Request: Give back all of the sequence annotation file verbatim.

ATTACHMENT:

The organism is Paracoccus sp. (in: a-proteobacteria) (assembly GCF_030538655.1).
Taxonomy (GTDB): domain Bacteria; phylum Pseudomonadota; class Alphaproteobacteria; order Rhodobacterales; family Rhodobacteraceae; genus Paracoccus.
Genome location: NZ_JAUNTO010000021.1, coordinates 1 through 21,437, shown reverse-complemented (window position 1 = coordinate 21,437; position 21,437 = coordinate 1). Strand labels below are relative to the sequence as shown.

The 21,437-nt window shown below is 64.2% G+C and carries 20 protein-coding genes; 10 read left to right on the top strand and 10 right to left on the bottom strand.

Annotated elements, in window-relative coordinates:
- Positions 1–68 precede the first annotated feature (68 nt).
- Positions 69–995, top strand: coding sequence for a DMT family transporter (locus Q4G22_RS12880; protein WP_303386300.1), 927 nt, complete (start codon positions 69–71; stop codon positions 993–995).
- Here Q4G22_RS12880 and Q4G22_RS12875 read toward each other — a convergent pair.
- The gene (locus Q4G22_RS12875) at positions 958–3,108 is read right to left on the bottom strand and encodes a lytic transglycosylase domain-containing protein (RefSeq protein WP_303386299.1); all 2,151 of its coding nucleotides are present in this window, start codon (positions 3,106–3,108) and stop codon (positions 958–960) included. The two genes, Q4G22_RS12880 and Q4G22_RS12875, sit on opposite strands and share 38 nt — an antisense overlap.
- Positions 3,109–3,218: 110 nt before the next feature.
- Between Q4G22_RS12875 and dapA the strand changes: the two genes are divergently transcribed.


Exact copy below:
The organism is Paracoccus sp. (in: a-proteobacteria) (assembly GCF_030538655.1).
Taxonomy (GTDB): domain Bacteria; phylum Pseudomonadota; class Alphaproteobacteria; order Rhodobacterales; family Rhodobacteraceae; genus Paracoccus.
Genome location: NZ_JAUNTO010000021.1, coordinates 1 through 21,437, shown reverse-complemented (window position 1 = coordinate 21,437; position 21,437 = coordinate 1). Strand labels below are relative to the sequence as shown.

The 21,437-nt window shown below is 64.2% G+C and carries 20 protein-coding genes; 10 read left to right on the top strand and 10 right to left on the bottom strand.

Annotated elements, in window-relative coordinates:
- Positions 1–68 precede the first annotated feature (68 nt).
- Positions 69–995, top strand: coding sequence for a DMT family transporter (locus Q4G22_RS12880; protein WP_303386300.1), 927 nt, complete (start codon positions 69–71; stop codon positions 993–995).
- Here Q4G22_RS12880 and Q4G22_RS12875 read toward each other — a convergent pair.
- The gene (locus Q4G22_RS12875) at positions 958–3,108 is read right to left on the bottom strand and encodes a lytic transglycosylase domain-containing protein (RefSeq protein WP_303386299.1); all 2,151 of its coding nucleotides are present in this window, start codon (positions 3,106–3,108) and stop codon (positions 958–960) included. The two genes, Q4G22_RS12880 and Q4G22_RS12875, sit on opposite strands and share 38 nt — an antisense overlap.
- Positions 3,109–3,218: 110 nt before the next feature.
- Between Q4G22_RS12875 and dapA the strand changes: the two genes are divergently transcribed.